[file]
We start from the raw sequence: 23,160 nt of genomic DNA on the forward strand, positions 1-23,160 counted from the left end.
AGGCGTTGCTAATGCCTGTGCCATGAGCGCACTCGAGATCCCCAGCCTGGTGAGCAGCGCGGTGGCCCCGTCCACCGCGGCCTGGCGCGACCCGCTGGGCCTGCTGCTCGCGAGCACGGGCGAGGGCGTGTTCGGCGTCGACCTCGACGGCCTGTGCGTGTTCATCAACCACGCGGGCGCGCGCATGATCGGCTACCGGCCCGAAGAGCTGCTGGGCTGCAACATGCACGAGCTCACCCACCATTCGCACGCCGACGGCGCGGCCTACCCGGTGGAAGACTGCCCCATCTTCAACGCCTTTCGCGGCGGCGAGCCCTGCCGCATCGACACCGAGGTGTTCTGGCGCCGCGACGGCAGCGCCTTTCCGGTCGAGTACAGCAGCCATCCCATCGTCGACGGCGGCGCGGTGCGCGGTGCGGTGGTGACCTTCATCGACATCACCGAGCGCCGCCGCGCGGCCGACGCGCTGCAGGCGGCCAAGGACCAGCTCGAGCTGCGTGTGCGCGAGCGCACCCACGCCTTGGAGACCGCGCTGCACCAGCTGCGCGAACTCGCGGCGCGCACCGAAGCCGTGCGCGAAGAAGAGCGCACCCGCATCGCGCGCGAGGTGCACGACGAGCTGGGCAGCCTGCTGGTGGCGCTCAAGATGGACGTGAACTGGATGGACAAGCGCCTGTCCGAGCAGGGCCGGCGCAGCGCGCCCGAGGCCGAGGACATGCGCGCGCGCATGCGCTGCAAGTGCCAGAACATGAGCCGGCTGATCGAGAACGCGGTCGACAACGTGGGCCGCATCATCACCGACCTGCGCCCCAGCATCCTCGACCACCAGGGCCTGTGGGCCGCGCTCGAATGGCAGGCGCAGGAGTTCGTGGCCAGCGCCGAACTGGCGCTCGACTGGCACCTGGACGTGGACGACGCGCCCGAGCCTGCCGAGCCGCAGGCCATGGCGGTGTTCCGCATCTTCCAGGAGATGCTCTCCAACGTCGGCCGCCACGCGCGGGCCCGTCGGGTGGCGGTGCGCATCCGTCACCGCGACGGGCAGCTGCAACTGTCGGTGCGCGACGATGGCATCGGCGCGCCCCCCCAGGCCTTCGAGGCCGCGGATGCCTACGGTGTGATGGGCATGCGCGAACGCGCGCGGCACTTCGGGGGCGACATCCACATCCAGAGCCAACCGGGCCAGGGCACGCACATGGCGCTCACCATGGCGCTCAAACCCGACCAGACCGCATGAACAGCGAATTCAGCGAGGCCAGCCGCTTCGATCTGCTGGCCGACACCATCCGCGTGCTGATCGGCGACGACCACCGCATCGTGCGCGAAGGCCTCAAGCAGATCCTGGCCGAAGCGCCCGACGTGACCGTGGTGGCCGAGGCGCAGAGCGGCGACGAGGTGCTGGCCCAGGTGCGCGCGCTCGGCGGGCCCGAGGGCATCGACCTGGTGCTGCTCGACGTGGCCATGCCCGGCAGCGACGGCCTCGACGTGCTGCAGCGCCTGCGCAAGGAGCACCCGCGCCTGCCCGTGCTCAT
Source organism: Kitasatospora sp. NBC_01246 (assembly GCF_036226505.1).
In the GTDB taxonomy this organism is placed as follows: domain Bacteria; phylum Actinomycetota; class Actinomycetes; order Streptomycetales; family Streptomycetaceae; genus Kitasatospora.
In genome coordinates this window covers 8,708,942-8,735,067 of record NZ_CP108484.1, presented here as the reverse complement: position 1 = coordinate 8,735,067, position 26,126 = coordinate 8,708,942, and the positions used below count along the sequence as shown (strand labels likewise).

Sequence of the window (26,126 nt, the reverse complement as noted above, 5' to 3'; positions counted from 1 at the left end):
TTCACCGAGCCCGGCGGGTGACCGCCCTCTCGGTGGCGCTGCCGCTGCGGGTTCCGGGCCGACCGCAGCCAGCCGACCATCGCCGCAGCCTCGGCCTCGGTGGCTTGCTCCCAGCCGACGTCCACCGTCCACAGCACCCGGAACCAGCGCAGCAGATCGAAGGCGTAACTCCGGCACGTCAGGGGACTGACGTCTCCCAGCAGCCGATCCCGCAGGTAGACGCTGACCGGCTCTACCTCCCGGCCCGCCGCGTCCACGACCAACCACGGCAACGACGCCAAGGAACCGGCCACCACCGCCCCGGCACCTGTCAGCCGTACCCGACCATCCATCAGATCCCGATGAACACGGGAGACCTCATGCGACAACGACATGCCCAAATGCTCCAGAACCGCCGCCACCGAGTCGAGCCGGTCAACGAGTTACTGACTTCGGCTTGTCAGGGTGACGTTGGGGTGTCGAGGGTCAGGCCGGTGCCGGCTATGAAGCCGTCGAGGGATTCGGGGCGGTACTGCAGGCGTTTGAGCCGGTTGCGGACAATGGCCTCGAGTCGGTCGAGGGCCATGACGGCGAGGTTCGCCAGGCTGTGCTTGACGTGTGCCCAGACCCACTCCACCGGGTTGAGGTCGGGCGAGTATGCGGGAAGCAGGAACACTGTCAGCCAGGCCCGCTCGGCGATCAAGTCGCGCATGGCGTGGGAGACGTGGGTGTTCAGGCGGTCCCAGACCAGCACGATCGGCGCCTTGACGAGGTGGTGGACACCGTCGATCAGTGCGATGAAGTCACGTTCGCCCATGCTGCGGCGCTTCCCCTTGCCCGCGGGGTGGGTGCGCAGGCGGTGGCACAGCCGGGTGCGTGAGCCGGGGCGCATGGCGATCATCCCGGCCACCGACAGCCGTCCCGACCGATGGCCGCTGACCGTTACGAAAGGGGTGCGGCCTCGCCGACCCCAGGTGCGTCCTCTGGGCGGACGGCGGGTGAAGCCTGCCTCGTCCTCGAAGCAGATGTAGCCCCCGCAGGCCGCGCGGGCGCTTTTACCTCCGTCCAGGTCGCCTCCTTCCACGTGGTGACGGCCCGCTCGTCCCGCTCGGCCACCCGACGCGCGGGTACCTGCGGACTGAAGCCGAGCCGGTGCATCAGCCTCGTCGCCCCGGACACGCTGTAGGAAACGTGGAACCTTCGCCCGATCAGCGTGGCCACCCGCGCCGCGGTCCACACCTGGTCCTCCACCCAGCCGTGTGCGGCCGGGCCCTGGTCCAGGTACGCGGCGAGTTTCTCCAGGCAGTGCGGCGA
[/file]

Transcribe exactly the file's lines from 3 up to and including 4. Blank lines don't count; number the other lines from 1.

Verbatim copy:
Source organism: Kitasatospora sp. NBC_01246 (assembly GCF_036226505.1).
In the GTDB taxonomy this organism is placed as follows: domain Bacteria; phylum Actinomycetota; class Actinomycetes; order Streptomycetales; family Streptomycetaceae; genus Kitasatospora.